Cork Airport is to slash its workforce by 13% as part of a major plan to cut costs and reverse 12m in losses.
Management called airport staff to a meeting yesterday afternoon to tell them they are seeking 32 voluntary redundancies from the 250 workers.
It is understood the redundancies are being sought across all departments within the airport.
Director Niall MacCarthy said Cork Airport has run up cash losses since 2010 and passenger numbers have fallen significantly over the past three years.
However, operating costs at the airport are higher than in Shannon and Dublin and have contributed to the losses.
The consultant’s report by Ernst & Young recommends:
A voluntary severance programme to secure a minimum of 32 redundancies.
A full review of existing structures, rosters and staffing levels.
The alignment of remuneration and work structures with aviation industry best practices .
Renewed focus on all opportunities to reduce non-payroll costs.
Renewed focus on all opportunities to enhance revenues without impacting on the airport’s competitiveness.
“As has been the case with most businesses in Ireland, Cork Airport has suffered the impact of the ongoing economic downturn and, in our case, the consequent significant reduction in passenger numbers over the past three years,” said Mr MacCarthy said.
“Unfortunately, Cork Airport’s operating costs have not fallen in line with the decline in aviation traffic and are now also significantly higher than many of its peer airports.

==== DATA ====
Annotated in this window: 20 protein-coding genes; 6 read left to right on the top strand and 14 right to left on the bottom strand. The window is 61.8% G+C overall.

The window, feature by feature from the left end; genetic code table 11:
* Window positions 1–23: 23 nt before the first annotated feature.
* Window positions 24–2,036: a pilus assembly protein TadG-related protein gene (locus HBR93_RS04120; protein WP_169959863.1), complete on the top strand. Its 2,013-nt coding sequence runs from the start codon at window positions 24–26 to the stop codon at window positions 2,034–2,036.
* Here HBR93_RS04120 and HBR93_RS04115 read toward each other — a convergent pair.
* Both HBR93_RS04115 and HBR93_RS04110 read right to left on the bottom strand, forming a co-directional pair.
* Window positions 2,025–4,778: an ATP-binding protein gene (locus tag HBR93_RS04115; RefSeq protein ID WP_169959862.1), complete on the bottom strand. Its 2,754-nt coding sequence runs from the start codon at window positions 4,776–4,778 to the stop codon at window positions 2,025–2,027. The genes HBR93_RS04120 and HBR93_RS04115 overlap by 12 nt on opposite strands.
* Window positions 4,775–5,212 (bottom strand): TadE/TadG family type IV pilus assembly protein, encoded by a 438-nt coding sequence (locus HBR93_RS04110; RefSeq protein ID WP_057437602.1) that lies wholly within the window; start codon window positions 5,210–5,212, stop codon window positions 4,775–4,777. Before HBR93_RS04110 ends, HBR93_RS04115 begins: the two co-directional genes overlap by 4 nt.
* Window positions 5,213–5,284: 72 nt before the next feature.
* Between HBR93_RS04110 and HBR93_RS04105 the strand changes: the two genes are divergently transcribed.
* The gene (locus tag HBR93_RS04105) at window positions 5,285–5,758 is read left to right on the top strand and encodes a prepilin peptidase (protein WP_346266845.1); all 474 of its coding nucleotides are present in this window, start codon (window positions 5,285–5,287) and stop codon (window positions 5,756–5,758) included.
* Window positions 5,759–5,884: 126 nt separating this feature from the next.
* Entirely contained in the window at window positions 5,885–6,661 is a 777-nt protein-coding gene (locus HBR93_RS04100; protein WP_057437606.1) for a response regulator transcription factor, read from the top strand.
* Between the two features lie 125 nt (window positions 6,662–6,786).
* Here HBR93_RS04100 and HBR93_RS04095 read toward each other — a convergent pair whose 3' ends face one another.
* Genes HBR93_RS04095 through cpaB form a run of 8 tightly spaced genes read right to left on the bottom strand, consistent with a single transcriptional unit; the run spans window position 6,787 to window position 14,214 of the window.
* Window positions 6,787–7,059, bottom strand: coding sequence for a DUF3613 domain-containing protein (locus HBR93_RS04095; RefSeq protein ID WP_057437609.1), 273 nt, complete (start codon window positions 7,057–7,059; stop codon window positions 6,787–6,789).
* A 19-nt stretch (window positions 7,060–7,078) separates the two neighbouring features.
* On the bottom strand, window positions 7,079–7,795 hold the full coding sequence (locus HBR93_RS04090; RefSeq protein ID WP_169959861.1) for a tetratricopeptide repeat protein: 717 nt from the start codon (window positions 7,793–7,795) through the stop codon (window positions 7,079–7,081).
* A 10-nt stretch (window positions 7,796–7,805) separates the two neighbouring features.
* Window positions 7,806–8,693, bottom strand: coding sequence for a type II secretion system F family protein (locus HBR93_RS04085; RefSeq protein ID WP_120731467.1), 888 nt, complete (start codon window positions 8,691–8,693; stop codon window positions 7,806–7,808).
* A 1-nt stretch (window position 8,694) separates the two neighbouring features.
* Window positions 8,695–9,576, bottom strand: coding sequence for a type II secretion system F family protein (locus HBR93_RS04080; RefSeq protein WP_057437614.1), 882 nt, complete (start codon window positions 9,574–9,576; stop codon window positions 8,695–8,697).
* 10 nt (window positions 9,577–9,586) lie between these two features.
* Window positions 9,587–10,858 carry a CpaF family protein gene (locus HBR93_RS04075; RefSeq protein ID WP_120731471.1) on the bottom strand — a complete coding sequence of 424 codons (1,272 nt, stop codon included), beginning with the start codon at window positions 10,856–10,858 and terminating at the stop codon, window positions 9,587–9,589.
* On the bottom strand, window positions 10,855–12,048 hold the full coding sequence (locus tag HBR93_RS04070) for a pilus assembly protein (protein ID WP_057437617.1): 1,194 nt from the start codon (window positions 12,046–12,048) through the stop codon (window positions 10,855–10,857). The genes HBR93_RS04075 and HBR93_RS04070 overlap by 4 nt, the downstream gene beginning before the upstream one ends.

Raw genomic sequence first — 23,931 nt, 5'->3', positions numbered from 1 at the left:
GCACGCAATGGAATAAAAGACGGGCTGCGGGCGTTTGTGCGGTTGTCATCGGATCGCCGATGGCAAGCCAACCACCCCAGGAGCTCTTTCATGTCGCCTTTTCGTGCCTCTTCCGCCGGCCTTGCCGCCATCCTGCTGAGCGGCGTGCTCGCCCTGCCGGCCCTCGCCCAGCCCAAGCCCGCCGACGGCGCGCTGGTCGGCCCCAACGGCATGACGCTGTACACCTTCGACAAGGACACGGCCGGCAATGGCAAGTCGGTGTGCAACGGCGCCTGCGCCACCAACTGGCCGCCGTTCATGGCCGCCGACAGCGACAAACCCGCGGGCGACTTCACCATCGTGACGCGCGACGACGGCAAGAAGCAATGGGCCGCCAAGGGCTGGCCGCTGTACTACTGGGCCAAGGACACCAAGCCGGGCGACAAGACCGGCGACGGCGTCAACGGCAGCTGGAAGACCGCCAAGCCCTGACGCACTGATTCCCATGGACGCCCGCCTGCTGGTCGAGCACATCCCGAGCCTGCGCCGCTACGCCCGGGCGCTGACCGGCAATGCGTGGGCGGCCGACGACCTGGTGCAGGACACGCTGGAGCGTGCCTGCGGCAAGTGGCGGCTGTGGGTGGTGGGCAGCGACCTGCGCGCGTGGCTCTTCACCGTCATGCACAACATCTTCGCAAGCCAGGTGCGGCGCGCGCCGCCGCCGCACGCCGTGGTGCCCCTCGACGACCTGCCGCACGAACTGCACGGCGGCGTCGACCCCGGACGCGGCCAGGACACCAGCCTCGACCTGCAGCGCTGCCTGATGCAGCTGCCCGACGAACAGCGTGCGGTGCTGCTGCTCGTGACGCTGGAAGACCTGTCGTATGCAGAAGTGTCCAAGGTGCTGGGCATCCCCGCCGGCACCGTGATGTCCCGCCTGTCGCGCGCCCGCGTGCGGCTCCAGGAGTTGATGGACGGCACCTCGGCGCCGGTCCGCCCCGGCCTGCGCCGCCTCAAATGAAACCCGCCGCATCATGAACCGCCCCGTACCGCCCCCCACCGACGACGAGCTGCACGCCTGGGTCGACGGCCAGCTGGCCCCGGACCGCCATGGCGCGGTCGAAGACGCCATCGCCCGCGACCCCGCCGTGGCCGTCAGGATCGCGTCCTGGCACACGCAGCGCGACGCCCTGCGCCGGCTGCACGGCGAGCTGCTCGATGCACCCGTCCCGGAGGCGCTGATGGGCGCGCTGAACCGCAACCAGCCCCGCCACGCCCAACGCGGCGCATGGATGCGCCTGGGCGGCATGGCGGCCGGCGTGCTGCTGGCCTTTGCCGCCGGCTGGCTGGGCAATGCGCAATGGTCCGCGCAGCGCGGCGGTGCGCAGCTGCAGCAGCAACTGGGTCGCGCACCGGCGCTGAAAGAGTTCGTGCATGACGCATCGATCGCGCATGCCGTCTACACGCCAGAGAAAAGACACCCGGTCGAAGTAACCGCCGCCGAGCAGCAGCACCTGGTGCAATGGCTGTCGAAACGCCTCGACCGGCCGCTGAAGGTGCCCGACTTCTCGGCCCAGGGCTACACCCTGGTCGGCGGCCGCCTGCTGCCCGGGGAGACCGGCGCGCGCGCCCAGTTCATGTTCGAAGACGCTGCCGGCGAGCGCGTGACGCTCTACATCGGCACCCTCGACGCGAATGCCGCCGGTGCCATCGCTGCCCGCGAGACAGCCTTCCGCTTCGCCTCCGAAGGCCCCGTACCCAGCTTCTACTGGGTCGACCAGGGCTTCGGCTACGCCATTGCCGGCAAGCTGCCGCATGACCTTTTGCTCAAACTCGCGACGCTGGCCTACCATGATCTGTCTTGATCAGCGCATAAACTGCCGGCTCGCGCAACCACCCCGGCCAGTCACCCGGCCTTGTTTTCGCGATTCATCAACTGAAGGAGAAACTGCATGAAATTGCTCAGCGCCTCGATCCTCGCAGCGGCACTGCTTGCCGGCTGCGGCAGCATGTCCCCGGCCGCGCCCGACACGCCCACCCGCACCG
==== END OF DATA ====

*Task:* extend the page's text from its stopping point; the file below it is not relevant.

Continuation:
“The airport’s relatively high operating costs per passenger have contributed to cumulative cash losses excluding depreciation of 12 million between 2010 and 2012. These losses will be replicated over the next three years if no action is taken.”
Airport staff will be told the terms of the redundancy package within the next week and management said they plan to enter discussions with trade union representatives as quickly as possible.
Meanwhile discussions between Aer Lingus and the Dublin Airport Authority (DAA), who operate Cork, Dublin and Shannon airports, and trade union SIPTU have broken down over the issue of workers’ pensions. SIPTU described as ‘derisory’ proposals put forward by the two companies to resolve a 750 million deficit crisis in their staff pension funds.
Talks were held to avoid a strike and there are fears industrial action could now be on the cards.
32 jobs to go at airport as part of cost-saving plan
Saturday, October 06, 2012
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